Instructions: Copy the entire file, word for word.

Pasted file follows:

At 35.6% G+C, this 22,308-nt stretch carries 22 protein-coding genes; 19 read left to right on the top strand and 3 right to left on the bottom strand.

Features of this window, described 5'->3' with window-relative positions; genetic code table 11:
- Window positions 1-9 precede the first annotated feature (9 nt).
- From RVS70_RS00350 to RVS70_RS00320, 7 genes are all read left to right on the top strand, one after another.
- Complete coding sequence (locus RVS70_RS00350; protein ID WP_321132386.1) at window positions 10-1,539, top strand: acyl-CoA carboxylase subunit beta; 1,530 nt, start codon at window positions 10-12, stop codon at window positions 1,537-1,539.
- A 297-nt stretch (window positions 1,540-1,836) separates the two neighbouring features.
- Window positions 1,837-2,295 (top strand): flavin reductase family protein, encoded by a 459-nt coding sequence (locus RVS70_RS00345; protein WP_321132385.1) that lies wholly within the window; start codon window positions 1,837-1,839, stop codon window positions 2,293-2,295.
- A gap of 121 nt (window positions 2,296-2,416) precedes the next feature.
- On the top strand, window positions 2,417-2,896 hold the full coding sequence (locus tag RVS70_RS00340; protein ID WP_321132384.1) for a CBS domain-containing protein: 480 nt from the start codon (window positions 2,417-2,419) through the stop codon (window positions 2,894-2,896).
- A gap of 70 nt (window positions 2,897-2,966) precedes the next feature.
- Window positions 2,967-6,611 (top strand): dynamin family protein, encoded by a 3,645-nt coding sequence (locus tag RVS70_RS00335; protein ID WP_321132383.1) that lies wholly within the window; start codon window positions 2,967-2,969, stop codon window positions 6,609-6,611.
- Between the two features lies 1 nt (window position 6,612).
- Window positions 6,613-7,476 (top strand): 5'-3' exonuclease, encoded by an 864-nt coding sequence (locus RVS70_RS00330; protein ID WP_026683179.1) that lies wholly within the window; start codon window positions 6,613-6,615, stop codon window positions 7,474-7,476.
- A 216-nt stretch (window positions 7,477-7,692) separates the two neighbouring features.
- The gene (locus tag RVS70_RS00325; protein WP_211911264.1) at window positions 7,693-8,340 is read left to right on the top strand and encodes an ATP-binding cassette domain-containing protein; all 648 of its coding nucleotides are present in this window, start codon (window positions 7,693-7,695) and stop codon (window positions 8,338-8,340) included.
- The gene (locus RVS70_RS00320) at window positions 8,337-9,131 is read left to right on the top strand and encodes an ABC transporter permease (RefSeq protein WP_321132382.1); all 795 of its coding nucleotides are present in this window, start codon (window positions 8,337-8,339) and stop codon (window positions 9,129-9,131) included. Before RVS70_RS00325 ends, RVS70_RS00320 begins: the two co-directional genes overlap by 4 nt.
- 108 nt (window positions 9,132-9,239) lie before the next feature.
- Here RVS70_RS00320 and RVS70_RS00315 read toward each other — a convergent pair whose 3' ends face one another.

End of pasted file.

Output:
At 35.6% G+C, this 22,308-nt stretch carries 22 protein-coding genes; 19 read left to right on the top strand and 3 right to left on the bottom strand.

Features of this window, described 5'->3' with window-relative positions; genetic code table 11:
- Window positions 1-9 precede the first annotated feature (9 nt).
- From RVS70_RS00350 to RVS70_RS00320, 7 genes are all read left to right on the top strand, one after another.
- Complete coding sequence (locus RVS70_RS00350; protein ID WP_321132386.1) at window positions 10-1,539, top strand: acyl-CoA carboxylase subunit beta; 1,530 nt, start codon at window positions 10-12, stop codon at window positions 1,537-1,539.
- A 297-nt stretch (window positions 1,540-1,836) separates the two neighbouring features.
- Window positions 1,837-2,295 (top strand): flavin reductase family protein, encoded by a 459-nt coding sequence (locus RVS70_RS00345; protein WP_321132385.1) that lies wholly within the window; start codon window positions 1,837-1,839, stop codon window positions 2,293-2,295.
- A gap of 121 nt (window positions 2,296-2,416) precedes the next feature.
- On the top strand, window positions 2,417-2,896 hold the full coding sequence (locus tag RVS70_RS00340; protein ID WP_321132384.1) for a CBS domain-containing protein: 480 nt from the start codon (window positions 2,417-2,419) through the stop codon (window positions 2,894-2,896).
- A gap of 70 nt (window positions 2,897-2,966) precedes the next feature.
- Window positions 2,967-6,611 (top strand): dynamin family protein, encoded by a 3,645-nt coding sequence (locus tag RVS70_RS00335; protein ID WP_321132383.1) that lies wholly within the window; start codon window positions 2,967-2,969, stop codon window positions 6,609-6,611.
- Between the two features lies 1 nt (window position 6,612).
- Window positions 6,613-7,476 (top strand): 5'-3' exonuclease, encoded by an 864-nt coding sequence (locus RVS70_RS00330; protein ID WP_026683179.1) that lies wholly within the window; start codon window positions 6,613-6,615, stop codon window positions 7,474-7,476.
- A 216-nt stretch (window positions 7,477-7,692) separates the two neighbouring features.
- The gene (locus tag RVS70_RS00325; protein WP_211911264.1) at window positions 7,693-8,340 is read left to right on the top strand and encodes an ATP-binding cassette domain-containing protein; all 648 of its coding nucleotides are present in this window, start codon (window positions 7,693-7,695) and stop codon (window positions 8,338-8,340) included.
- The gene (locus RVS70_RS00320) at window positions 8,337-9,131 is read left to right on the top strand and encodes an ABC transporter permease (RefSeq protein WP_321132382.1); all 795 of its coding nucleotides are present in this window, start codon (window positions 8,337-8,339) and stop codon (window positions 9,129-9,131) included. Before RVS70_RS00325 ends, RVS70_RS00320 begins: the two co-directional genes overlap by 4 nt.
- 108 nt (window positions 9,132-9,239) lie before the next feature.
- Here RVS70_RS00320 and RVS70_RS00315 read toward each other — a convergent pair whose 3' ends face one another.